Club hub: campus clubs bring variety to student life

The U R Awesome Club gives students hugs, high-fives, and fist-bumps outside the ERB Memorial Union.

The University of Oregon, like many large universities, features a breadth of student clubs and opportunities. For newcomers, the sheer number of student organizations can be daunting, but getting involved in campus clubs is an easy way for students to find their footing. It might be exhausting to look at a long list, so the Emerald compiled a non-comprehensive list of some quirky, offbeat clubs on campus. For more information on student involvement, or to become involved with any of these clubs, visit

Table Tennis Club, Tuesdays and Thursdays from 7 to 9 p.m. at Gerlinger Hall 220

Whether a novice or a young Ma Long, UO’s Table Tennis Club is a great place for anyone with the slightest interest in the classic British sport. At each end of about 25 tables, veteran players swing alongside novices, sharing tips and having fun.

The club is welcoming to new players. All the equipment needed is supplied by the club — paddles and everything. Freshman Adam Knox-Warshaw doesn’t consider himself a seasoned veteran by any means, yet still enjoys coming thanks to the club’s inclusive nature. The club is “accepting of all levels,” according to the new member player.

Junior Yue Lin has been attending the club’s events for the last three years and is even on its competitive team that travels to different tournaments. Lin incorporates the twice-weekly club meetings into her weekly routine and has built strong friendships in the club. When asked about her favorite part of the Table Tennis Club, she simply responded, “the exercise,” as she wiped a bead of sweat off her brow.

The atmosphere is inviting. Attendees are welcomed by friendly faces, caring players and the sweet smacking sounds of table tennis.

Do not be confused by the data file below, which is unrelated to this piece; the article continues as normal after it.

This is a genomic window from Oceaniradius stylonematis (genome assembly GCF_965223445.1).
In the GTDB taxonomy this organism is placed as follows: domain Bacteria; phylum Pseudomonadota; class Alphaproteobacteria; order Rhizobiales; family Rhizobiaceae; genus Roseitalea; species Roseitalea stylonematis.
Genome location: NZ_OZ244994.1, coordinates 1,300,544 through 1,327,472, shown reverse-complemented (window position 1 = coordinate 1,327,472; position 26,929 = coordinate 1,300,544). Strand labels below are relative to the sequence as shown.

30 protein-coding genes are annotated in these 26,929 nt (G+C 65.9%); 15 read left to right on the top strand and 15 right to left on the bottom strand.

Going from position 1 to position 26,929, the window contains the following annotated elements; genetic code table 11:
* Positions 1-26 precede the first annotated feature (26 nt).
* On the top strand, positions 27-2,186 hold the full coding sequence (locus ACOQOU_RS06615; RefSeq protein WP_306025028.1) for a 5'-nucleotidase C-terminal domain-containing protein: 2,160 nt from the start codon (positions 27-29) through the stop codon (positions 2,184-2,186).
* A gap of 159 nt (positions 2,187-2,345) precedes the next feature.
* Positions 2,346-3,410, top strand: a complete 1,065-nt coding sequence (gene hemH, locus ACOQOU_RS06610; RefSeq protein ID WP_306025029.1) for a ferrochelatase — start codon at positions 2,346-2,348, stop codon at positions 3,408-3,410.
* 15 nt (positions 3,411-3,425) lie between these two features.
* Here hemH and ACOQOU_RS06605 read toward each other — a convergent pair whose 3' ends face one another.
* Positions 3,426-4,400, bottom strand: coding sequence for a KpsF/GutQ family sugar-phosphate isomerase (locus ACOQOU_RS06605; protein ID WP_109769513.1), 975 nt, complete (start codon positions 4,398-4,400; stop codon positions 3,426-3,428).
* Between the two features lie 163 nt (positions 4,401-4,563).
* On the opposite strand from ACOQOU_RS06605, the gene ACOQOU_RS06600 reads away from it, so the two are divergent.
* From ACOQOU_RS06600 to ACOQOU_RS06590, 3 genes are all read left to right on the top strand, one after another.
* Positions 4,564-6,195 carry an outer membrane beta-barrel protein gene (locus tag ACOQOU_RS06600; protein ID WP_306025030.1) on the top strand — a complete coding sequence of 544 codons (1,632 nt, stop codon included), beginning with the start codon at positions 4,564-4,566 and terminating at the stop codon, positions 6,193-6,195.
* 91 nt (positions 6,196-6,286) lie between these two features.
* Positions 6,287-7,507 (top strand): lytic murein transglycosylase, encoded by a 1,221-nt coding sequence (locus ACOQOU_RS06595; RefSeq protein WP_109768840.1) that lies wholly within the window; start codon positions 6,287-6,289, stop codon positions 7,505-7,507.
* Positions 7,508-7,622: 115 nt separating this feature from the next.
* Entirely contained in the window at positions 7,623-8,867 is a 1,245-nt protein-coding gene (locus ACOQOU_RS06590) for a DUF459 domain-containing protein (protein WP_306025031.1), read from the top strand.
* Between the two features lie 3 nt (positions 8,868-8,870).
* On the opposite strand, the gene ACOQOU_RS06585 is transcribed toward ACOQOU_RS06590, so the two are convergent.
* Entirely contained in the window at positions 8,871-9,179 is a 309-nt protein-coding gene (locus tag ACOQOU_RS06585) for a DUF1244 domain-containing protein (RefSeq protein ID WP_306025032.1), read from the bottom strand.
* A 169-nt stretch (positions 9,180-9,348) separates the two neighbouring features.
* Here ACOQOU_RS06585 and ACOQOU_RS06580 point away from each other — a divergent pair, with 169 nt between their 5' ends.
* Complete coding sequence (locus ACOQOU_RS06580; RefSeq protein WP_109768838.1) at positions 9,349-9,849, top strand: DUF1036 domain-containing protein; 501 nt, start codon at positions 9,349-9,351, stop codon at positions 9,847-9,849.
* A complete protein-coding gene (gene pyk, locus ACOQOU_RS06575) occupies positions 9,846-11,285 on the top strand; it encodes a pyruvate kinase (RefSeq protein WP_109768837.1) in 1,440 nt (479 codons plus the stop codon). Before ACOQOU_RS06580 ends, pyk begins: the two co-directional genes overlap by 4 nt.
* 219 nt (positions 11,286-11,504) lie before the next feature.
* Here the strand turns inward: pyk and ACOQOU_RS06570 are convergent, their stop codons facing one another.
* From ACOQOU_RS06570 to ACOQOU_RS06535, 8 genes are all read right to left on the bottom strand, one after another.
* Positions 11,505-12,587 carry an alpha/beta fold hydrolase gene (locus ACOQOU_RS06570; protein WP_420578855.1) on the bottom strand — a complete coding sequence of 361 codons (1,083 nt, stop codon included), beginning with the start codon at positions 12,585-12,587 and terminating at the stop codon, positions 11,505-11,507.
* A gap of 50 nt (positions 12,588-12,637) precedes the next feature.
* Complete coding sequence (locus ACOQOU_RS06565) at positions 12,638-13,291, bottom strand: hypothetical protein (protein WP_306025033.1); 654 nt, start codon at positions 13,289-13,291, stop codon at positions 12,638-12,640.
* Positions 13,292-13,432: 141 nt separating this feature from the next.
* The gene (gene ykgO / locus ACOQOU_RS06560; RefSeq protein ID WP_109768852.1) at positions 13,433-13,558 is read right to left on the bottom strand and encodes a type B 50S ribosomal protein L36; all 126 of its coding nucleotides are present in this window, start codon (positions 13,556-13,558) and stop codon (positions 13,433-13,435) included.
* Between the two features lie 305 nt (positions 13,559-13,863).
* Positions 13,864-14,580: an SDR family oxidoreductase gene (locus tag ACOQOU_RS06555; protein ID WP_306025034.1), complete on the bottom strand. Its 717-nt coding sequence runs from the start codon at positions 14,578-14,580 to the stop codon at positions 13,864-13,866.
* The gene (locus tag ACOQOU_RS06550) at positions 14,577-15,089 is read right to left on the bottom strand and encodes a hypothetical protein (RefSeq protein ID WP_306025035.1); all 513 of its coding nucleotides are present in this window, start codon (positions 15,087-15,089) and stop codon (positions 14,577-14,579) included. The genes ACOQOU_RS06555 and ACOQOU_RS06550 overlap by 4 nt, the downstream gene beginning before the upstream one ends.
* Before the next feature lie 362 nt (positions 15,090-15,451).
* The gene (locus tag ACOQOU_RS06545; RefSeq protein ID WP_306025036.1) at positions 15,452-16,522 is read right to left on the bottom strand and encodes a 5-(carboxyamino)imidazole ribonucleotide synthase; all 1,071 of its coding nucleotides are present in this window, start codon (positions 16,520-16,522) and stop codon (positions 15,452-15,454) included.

Warsaw Sports Business Club, Bi-weekly meetings Wednesdays 6 p.m. at Lillis 211

Interested in pursuing a career in the sports business world but don’t know where to begin? UO’s sports business club is the perfect place to start. Founded in 1993 by University of Oregon alum Jim Warsaw, the club offers students of all majors exposure to a variety of job opportunities in the sports business world. A $75 annual membership fee grants students access to one of the UO’s largest clubs and a multitude of networking opportunities.

A usual club meeting includes internship announcements, organizing philanthropic events and a guest speaker. NBA team presidents, NFL player’s agents and sportswear company executives are just a few of the many guests speakers who frequent Lillis Hall for the Sports Business Club’s meetings. Last year, Olympic champion runner and UO graduate Ashton Eaton spoke with the club about his Olympic sponsor.

Each month the club selects a group of members to make weekly visits to Portland companies and organizations such as Nike and the Trailblazers. The club also offers students the opportunity to travel to Boston and attended the annual MIT Sloan Sports Analytics Conference.

U R Awesome Club, Wednesdays at 6 p.m. in Straub 252

This club is all about spreading the love. Membership is easy — anyone with a positive attitude who’s down to make new friends and spread kindness across campus is welcome.

“The U R Awesome club is all about promoting kindness on campus and making sure all students know they have support,” the club recently posted on its Facebook page, U R Awesome UO.

This club can be spotted on campus wearing colorful, tie-dye shirts and doling out free hugs, high fives and fist bumps to willing passersby. During more stressful times of the year (particularly dead week), they host bubble-wrap popping events where students can squeeze their stress away.

U R Awesome club also hosts “speed-friending” events — similar to speed dating but without the awkwardness or pressure of romance.

University Film Organization, Tuesdays at 7 p.m. in Straub 254

The perfect place for UO’s aspiring student filmmakers, the University Film Organization (UFO) connects students interested in cinema. Throughout the year, the club sponsors workshops, interviews and a short film production. The UFO currently hosts TKTK members at its weekly meetings every Tuesday at 7 p.m. It’s the place to dive into everything film, especially for students who have video experience.